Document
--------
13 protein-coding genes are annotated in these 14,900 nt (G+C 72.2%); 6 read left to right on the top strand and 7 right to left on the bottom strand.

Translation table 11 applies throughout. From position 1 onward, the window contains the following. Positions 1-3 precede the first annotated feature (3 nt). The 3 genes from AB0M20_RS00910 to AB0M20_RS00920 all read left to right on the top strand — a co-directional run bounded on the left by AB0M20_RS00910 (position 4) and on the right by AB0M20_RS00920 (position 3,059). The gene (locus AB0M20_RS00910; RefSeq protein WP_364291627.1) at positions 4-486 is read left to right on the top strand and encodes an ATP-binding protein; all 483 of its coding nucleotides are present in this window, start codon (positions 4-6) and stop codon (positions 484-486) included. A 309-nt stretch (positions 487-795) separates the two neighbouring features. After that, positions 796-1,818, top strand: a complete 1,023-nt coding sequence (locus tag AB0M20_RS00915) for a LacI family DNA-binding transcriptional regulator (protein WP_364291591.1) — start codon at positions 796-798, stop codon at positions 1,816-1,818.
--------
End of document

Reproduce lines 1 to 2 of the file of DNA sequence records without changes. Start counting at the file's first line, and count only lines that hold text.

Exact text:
13 protein-coding genes are annotated in these 14,900 nt (G+C 72.2%); 6 read left to right on the top strand and 7 right to left on the bottom strand.

Translation table 11 applies throughout. From position 1 onward, the window contains the following. Positions 1-3 precede the first annotated feature (3 nt). The 3 genes from AB0M20_RS00910 to AB0M20_RS00920 all read left to right on the top strand — a co-directional run bounded on the left by AB0M20_RS00910 (position 4) and on the right by AB0M20_RS00920 (position 3,059). The gene (locus AB0M20_RS00910; RefSeq protein WP_364291627.1) at positions 4-486 is read left to right on the top strand and encodes an ATP-binding protein; all 483 of its coding nucleotides are present in this window, start codon (positions 4-6) and stop codon (positions 484-486) included. A 309-nt stretch (positions 487-795) separates the two neighbouring features. After that, positions 796-1,818, top strand: a complete 1,023-nt coding sequence (locus tag AB0M20_RS00915) for a LacI family DNA-binding transcriptional regulator (protein WP_364291591.1) — start codon at positions 796-798, stop codon at positions 1,816-1,818.